My Two Census

Formerly the non-partisan watchdog of the 2010 US Census, and currently an opinion blog that covers all things political, media, foreign policy, globalization, and culture…but sometimes returning to its census/demographics roots.

2010 Census workers can’t report child abuse…

NBC Miami shares the following:

The government’s census workers are out and about in South Florida neighborhoods and beyond, going door to door and being invited into homes, but a little-known law is being criticized by local child advocates.

Under the law, census workers can’t say anything about or report sex abuse, child abuse, or any type of abuse of kids they may get a whiff of while visiting a home.

In fact, Federal law not only prohibits them from speaking out, but anyone who does could get a $5,000 fine and five years in jail if they do.

Census Workers Can’t Report Child Abuse

Census Workers Can't Report Child  Abuse

WATCH

Census Workers Can’t Report Child Abuse

In Florida, teachers, doctors, nurses, the clergy, and law enforcement officers must report child abuse when they see it.

Lissette Labrousse, attorney with Legal Services of Greater Miami, said there’s a reason for the law.

“The Federal law is designed to have people come forward and speak to census workers without fear,” said Labrousse. “Under the law it is required that the census worker keep everything confidential, they cannot release any information to any government agency.”

The census told NBCMiami that it’s very unlikely one of its workers would run across abuse, but if they did the law stops them from reporting it.

But child advocates claim the law hurts their efforts to get the public to come forward anytime children are being abused.

Trudy Novicki, Executive Director at Miami‘s Kristi House, which provides counseling for about 750 abused kids each year, said she called the Census Bureau when she was told of the law.

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28 Responses to “2010 Census workers can’t report child abuse…”

  1. Dairyland CL Says:

    This applies to any crime. We in Wisconsin have been told that any child abuse, violence, theft or anything else gets ignored. We ae not to even call 911 if we look through the window and see someone lying on the floor and not moving no matter how hard we knock. I would prefer to follow my conscience on this matter, and take a firing for it, but it apparently is a law, not just policy. Whatever someone decides in this situation will be something they have to live with.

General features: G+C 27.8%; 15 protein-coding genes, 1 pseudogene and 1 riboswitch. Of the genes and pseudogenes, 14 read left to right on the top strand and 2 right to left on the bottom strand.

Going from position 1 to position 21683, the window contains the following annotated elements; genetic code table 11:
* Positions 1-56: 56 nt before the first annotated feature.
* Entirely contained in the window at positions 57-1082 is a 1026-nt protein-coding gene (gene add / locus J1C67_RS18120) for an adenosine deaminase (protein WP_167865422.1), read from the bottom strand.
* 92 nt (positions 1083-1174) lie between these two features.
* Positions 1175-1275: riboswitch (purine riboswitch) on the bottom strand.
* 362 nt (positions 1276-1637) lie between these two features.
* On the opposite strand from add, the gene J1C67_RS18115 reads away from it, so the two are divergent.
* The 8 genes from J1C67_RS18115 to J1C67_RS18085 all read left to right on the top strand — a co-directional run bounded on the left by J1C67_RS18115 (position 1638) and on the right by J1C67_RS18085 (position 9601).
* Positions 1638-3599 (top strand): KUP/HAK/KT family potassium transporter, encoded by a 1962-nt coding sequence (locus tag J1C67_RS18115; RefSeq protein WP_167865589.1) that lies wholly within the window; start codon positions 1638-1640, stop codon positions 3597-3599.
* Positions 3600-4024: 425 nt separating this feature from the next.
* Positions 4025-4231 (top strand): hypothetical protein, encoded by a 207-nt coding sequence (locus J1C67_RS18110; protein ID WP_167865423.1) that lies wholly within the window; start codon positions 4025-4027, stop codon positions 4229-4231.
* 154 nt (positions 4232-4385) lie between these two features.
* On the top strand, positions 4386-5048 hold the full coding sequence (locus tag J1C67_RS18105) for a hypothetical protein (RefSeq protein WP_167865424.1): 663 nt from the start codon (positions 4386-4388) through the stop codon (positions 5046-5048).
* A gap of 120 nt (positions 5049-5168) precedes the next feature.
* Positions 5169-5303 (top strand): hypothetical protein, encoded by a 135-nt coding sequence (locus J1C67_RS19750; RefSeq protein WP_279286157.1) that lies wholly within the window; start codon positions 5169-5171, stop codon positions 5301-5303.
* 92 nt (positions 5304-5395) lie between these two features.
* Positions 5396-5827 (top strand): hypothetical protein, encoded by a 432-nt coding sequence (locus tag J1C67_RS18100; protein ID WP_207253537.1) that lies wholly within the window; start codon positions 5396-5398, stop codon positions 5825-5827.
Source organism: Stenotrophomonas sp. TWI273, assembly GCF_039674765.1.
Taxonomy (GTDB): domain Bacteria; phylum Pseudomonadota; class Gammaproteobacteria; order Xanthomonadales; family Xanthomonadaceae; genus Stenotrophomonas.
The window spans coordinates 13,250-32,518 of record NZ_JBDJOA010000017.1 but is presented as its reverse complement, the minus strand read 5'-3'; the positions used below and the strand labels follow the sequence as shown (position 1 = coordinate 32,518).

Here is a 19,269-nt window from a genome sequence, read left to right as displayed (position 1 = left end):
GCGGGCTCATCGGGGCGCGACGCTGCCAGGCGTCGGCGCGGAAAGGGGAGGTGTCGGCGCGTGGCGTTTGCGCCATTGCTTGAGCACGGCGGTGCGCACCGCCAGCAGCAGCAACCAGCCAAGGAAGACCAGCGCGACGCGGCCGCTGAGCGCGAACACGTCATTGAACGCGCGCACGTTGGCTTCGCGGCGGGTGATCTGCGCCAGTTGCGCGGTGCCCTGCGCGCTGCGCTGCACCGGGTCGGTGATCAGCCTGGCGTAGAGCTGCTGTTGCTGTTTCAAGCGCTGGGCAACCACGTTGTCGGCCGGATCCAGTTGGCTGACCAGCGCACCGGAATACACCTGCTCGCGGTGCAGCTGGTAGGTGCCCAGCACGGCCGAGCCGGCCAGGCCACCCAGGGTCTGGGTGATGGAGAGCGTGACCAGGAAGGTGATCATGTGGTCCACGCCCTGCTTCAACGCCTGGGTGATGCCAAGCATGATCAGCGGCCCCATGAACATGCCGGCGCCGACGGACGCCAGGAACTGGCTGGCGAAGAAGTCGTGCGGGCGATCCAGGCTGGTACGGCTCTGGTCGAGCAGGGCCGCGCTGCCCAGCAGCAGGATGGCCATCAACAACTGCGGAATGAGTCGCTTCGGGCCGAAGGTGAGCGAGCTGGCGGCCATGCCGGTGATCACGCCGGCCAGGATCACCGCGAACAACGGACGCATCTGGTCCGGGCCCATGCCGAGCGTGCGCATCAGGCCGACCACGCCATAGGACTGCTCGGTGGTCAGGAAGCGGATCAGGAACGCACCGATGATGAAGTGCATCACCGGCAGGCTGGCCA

2. Stephen Robert Morse Says:

    Good points Dairyland!

  3. END THE CENSUS Says:

    This is outrageous. Make an anonymous call, send an anonymous letter, ANYTHING!!!!! Saving children from abuse is just slightly more important than the census bureau’s pretense at caring about citizens’ “privacy”.

    And for pete’s sake not even to call 911 when you witness somebody lying there possibly dying?!
    If I see something like that or if I know or even suspect children are being abused, I will damn well make sure child protective services or 811 or the police or somebody, knows about it. How hard is it to make an anonymous phone call? This is just insane and I can think of few things more evil than knowing a child is being abused and not even TRYING to do something about it.

    The census bureau and everybody who goes along with that regulation is evil and guilty. SHAME ON YOU ALL.

  4. sg Says:

    It’s always good to see TeeVee “journalists” whipping up the general level of paranoia. I mean, they can’t spend **all** their time covering celebrities.

    Look, your average enumerator is going to spend, what, maybe 15 minutes at the very most asking people survey questions. Do you honestly believe that **anyone** can make an informed assessment about child-rearing in such an encounter? Are you expecting child abusers to start pummeling kids while they’re answering the enumerato’s questions?!?! Further, do you think the enumerators’ job would magically become easier once word got out that they were some kind of non-deputized government informers?

    But most of all: Do you think life in America will be somehow better with half a million little Stalinist informers roaming from door to door? Why stop there? Let’s encourage **everybody**, not just Census workers, to become good little Stalinist informers. Let’s give cash bonuses to everybody who informs on his neighbor! Because of course only wrong-doers will be informed on — **never** us. And when the last of **them** is locked up, we’ll be “safe”.

    Oh yeah, I know: “Think of the children!” Second only to flag-waving as a favorite tactic of those who want to shut down thought and give in to fear and hysteria.

  5. END THE CENSUS Says:

    If you were a victim of child abuse, you would understand. Obviously you do NOT understand.

    And if you were a foster parent or foster grandparent of children who have suffered abuse and thankfully rescued from that abuse by people who DID “think of the children” then maybe you would understand.

    You are speaking out of ignorance and it’s chilling to see your lack of concern for abused children.

  6. END THE CENSUS Says: